FORREST SAWYER (VO) That evening, Stephan left to spend the night alone in the jungle, surrounded by the sights and sounds he’d always loved.

JIM JONES, JR. Hey, Forrest. How are you doing?

FORREST SAWYER (on camera) Hey, Jim, welcome to Port Kaituma. (VO) The next morning, Jim, who had overcome his doubts, arrived to begin his journey. (on camera) How’s it look?

JIM JONES, JR. Same. I was just thinking about the airstrip, you know?

FORREST SAWYER (VO) He had asked ABCNEWS to bring his family for support and to give his three sons a glimpse of their grandfather's legacy. (on camera) What do you want to see first?

JIM JONES, JR. Let’s walk up by the pavilion.


FORREST SAWYER (VO) Jim’s reaction to Jonestown was as different from his brother’s as their lives have been.

JIM JONES, JR. I am kind of happy, because this is, you know, I’m showing my boys. What am I showing them? I don’t know. I’m showing them that this was Jonestown.

FORREST SAWYER (VO) Jim knew just where he wanted to go and what he wanted to find.

JIM JONES, JR. I remember that vat in the pictures, the vat being at the back of the pavilion.

FORREST SAWYER (on camera) To his right ...


FORREST SAWYER (VO) He searched for the vat that had held the cyanide-laced flavor-aid.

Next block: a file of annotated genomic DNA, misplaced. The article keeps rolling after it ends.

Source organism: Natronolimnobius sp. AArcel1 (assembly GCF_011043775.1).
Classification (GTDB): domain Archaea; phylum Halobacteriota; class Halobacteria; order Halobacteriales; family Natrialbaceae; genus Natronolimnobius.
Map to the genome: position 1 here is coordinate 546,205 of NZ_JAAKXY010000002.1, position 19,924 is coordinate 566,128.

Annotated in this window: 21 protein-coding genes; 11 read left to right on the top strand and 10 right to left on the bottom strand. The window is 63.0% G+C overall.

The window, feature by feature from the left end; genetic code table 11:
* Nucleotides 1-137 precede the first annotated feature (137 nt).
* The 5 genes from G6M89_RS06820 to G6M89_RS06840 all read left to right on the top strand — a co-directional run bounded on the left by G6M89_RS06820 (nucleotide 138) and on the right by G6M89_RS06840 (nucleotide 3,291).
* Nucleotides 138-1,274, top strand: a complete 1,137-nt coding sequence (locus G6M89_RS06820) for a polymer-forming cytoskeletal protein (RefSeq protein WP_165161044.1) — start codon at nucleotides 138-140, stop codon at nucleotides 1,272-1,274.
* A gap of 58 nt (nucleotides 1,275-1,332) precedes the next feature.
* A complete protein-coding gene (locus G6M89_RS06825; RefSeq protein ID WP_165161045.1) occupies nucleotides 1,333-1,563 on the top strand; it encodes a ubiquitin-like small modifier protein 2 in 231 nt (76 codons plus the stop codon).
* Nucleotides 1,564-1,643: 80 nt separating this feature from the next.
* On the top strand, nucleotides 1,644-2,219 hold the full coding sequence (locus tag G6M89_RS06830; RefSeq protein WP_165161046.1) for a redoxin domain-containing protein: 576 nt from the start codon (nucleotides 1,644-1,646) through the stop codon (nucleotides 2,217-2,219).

JIM JONES, JR. There it is!

FORREST SAWYER (on camera) That’s it.

JIM JONES, JR. That’s your vat.

FORREST SAWYER (VO) The vat used to kill almost everyone Jim had loved, including his mother and 19-year-old wife Yvette.

JIM JONES, JR. Sad, but true. That vat is the only thing that really makes this Jonestown.

FORREST SAWYER So this doesn't give you any closure?

JIM JONES, JR. Well, you know, I think closure-I have to find it, you know. I’m not going to find it by coming back here. I’m seeing that now. Here are the cottages. This is where I lived at. I lived in that one right there.

FORREST SAWYER (VO) Later that morning, as Jim showed his sons pictures of how Jonestown used to be, Stephan emerged from the jungle.

JIM JONES, JR. So you are out in the jungle again.

STEPHAN JONES How are you, man? It’s good to see you.

JIM JONES, JR. How you doing? How you been doing? How is it coming back?